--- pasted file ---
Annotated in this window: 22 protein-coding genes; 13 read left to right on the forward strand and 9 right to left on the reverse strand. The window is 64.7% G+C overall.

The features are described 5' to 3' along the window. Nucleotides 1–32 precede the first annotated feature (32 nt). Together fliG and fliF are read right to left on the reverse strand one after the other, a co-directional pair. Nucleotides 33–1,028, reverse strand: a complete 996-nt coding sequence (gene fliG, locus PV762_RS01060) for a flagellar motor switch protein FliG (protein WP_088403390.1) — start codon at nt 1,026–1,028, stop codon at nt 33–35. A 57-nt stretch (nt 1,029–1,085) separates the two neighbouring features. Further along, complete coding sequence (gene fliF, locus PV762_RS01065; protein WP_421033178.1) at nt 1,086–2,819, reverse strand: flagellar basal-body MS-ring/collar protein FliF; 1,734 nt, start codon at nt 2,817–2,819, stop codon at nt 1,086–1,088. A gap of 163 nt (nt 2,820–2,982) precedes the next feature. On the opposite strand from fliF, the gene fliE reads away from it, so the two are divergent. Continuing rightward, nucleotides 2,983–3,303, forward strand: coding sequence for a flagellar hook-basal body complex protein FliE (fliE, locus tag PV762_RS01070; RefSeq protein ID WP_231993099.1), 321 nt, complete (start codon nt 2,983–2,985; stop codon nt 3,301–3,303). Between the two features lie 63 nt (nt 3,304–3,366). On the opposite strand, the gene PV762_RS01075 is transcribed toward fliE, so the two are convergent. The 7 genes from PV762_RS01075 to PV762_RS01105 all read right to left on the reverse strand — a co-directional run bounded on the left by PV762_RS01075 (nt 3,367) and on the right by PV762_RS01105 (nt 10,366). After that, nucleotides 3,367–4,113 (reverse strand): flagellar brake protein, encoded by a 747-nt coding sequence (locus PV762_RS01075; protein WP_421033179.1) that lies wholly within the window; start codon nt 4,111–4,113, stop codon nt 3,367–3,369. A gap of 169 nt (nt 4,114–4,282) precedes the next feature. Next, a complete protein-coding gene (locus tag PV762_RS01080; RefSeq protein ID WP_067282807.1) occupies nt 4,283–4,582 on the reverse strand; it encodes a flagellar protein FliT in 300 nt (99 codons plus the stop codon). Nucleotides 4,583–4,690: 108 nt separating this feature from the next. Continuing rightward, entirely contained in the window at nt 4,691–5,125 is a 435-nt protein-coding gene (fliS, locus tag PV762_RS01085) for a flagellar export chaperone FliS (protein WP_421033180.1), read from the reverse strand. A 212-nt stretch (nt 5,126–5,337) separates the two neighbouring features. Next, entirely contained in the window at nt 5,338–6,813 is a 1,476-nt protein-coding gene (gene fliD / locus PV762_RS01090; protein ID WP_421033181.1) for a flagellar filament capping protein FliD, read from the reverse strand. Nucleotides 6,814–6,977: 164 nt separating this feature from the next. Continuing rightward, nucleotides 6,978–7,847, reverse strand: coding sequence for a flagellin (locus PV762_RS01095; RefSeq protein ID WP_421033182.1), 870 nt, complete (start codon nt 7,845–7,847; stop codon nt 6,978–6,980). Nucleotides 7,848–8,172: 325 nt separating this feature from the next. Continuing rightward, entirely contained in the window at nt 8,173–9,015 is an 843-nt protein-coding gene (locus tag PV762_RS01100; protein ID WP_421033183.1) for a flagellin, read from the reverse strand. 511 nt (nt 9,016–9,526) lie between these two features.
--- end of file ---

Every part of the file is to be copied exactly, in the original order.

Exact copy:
Annotated in this window: 22 protein-coding genes; 13 read left to right on the forward strand and 9 right to left on the reverse strand. The window is 64.7% G+C overall.

The features are described 5' to 3' along the window. Nucleotides 1–32 precede the first annotated feature (32 nt). Together fliG and fliF are read right to left on the reverse strand one after the other, a co-directional pair. Nucleotides 33–1,028, reverse strand: a complete 996-nt coding sequence (gene fliG, locus PV762_RS01060) for a flagellar motor switch protein FliG (protein WP_088403390.1) — start codon at nt 1,026–1,028, stop codon at nt 33–35. A 57-nt stretch (nt 1,029–1,085) separates the two neighbouring features. Further along, complete coding sequence (gene fliF, locus PV762_RS01065; protein WP_421033178.1) at nt 1,086–2,819, reverse strand: flagellar basal-body MS-ring/collar protein FliF; 1,734 nt, start codon at nt 2,817–2,819, stop codon at nt 1,086–1,088. A gap of 163 nt (nt 2,820–2,982) precedes the next feature. On the opposite strand from fliF, the gene fliE reads away from it, so the two are divergent. Continuing rightward, nucleotides 2,983–3,303, forward strand: coding sequence for a flagellar hook-basal body complex protein FliE (fliE, locus tag PV762_RS01070; RefSeq protein ID WP_231993099.1), 321 nt, complete (start codon nt 2,983–2,985; stop codon nt 3,301–3,303). Between the two features lie 63 nt (nt 3,304–3,366). On the opposite strand, the gene PV762_RS01075 is transcribed toward fliE, so the two are convergent. The 7 genes from PV762_RS01075 to PV762_RS01105 all read right to left on the reverse strand — a co-directional run bounded on the left by PV762_RS01075 (nt 3,367) and on the right by PV762_RS01105 (nt 10,366). After that, nucleotides 3,367–4,113 (reverse strand): flagellar brake protein, encoded by a 747-nt coding sequence (locus PV762_RS01075; protein WP_421033179.1) that lies wholly within the window; start codon nt 4,111–4,113, stop codon nt 3,367–3,369. A gap of 169 nt (nt 4,114–4,282) precedes the next feature. Next, a complete protein-coding gene (locus tag PV762_RS01080; RefSeq protein ID WP_067282807.1) occupies nt 4,283–4,582 on the reverse strand; it encodes a flagellar protein FliT in 300 nt (99 codons plus the stop codon). Nucleotides 4,583–4,690: 108 nt separating this feature from the next. Continuing rightward, entirely contained in the window at nt 4,691–5,125 is a 435-nt protein-coding gene (fliS, locus tag PV762_RS01085) for a flagellar export chaperone FliS (protein WP_421033180.1), read from the reverse strand. A 212-nt stretch (nt 5,126–5,337) separates the two neighbouring features. Next, entirely contained in the window at nt 5,338–6,813 is a 1,476-nt protein-coding gene (gene fliD / locus PV762_RS01090; protein ID WP_421033181.1) for a flagellar filament capping protein FliD, read from the reverse strand. Nucleotides 6,814–6,977: 164 nt separating this feature from the next. Continuing rightward, nucleotides 6,978–7,847, reverse strand: coding sequence for a flagellin (locus PV762_RS01095; RefSeq protein ID WP_421033182.1), 870 nt, complete (start codon nt 7,845–7,847; stop codon nt 6,978–6,980). Nucleotides 7,848–8,172: 325 nt separating this feature from the next. Continuing rightward, entirely contained in the window at nt 8,173–9,015 is an 843-nt protein-coding gene (locus tag PV762_RS01100; protein ID WP_421033183.1) for a flagellin, read from the reverse strand. 511 nt (nt 9,016–9,526) lie between these two features.